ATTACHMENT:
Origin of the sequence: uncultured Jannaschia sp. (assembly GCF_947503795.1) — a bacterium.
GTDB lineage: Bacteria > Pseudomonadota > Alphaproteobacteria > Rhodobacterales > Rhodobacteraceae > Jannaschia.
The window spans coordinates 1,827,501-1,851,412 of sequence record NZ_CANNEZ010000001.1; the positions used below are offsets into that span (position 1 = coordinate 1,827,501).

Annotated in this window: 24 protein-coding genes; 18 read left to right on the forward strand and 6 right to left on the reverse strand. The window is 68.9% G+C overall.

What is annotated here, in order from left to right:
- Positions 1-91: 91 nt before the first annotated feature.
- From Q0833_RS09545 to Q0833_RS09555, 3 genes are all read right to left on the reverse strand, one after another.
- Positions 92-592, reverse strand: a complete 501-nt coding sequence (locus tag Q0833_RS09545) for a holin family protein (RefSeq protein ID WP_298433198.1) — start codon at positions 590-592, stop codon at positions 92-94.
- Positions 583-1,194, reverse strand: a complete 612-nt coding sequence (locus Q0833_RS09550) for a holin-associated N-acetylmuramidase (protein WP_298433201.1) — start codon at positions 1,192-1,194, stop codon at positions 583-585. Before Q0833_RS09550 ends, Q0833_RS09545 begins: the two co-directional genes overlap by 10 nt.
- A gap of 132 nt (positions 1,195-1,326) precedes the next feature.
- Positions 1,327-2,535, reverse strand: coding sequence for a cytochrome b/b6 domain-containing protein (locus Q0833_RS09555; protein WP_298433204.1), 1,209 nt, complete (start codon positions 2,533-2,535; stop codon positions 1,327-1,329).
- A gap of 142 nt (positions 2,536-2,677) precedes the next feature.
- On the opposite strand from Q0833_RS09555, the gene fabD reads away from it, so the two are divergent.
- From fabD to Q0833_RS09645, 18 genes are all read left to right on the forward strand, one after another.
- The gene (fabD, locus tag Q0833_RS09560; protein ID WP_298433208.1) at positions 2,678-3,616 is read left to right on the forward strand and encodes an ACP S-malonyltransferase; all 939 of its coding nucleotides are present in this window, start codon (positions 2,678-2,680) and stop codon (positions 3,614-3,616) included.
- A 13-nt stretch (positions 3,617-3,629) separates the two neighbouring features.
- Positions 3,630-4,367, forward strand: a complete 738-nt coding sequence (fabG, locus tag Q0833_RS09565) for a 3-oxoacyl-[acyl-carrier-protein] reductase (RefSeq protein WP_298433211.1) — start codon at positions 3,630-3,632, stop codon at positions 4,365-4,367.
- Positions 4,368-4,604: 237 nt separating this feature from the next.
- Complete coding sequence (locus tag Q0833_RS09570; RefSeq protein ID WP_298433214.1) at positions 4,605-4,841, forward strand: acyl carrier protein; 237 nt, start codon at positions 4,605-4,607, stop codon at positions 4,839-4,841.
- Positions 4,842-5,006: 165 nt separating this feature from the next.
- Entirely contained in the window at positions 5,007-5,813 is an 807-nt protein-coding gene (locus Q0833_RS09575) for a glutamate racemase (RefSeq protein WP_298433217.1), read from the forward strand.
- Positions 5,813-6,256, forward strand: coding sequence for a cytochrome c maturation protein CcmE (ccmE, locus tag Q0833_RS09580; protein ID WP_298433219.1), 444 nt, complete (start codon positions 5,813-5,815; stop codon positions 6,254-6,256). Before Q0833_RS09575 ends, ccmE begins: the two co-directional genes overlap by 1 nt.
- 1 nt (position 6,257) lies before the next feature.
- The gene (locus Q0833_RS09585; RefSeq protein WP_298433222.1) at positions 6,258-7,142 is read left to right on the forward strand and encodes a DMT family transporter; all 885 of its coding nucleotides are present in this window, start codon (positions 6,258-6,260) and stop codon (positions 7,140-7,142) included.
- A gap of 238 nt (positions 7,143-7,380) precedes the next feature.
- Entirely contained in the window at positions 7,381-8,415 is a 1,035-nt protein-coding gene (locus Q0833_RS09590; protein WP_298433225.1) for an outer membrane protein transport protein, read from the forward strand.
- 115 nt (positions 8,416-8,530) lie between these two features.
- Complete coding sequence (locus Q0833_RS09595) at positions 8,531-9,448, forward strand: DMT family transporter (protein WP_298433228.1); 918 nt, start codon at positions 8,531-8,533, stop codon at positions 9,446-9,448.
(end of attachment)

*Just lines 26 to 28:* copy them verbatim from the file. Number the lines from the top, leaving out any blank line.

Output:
- Entirely contained in the window at positions 7,381-8,415 is a 1,035-nt protein-coding gene (locus Q0833_RS09590; protein WP_298433225.1) for an outer membrane protein transport protein, read from the forward strand.
- 115 nt (positions 8,416-8,530) lie between these two features.
- Complete coding sequence (locus Q0833_RS09595) at positions 8,531-9,448, forward strand: DMT family transporter (protein WP_298433228.1); 918 nt, start codon at positions 8,531-8,533, stop codon at positions 9,446-9,448.